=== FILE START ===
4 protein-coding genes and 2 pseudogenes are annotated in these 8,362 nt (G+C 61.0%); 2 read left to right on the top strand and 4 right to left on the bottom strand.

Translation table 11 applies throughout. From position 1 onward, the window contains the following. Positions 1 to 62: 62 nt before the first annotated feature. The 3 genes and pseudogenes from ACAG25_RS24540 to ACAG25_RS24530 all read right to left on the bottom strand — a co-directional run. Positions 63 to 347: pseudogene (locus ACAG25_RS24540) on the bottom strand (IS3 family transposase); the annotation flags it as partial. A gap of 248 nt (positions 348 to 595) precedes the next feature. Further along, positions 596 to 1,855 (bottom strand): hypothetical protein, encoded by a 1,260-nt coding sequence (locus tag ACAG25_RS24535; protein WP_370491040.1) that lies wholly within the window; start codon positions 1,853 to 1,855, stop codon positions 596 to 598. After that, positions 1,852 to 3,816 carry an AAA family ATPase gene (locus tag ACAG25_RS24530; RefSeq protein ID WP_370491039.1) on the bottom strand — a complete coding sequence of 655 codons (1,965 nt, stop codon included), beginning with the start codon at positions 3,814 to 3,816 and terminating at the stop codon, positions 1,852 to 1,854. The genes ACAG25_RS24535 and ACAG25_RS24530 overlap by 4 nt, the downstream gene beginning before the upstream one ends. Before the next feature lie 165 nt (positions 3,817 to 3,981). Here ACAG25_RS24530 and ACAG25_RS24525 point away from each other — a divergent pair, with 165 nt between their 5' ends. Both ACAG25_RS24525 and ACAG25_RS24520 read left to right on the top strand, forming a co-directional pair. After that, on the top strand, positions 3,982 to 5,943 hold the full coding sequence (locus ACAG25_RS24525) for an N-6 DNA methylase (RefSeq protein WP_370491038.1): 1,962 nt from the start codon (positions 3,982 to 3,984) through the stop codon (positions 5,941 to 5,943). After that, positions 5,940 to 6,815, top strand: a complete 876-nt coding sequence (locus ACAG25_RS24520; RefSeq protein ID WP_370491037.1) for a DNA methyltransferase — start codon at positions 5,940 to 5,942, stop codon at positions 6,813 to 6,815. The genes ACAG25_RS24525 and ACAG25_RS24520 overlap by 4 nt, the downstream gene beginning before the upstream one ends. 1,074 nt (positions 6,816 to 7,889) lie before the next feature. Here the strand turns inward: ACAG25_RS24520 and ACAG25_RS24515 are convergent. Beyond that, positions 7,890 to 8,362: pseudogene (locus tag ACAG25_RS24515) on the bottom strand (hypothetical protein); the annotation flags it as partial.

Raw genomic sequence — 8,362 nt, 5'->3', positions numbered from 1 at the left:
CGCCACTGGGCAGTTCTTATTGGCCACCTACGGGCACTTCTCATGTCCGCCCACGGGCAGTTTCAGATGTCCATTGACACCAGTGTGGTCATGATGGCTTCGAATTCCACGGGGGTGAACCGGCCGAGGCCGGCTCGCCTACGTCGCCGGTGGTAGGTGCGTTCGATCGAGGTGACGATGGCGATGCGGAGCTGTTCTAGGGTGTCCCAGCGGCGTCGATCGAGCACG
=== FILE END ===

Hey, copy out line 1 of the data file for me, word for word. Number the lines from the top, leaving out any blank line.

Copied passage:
4 protein-coding genes and 2 pseudogenes are annotated in these 8,362 nt (G+C 61.0%); 2 read left to right on the top strand and 4 right to left on the bottom strand.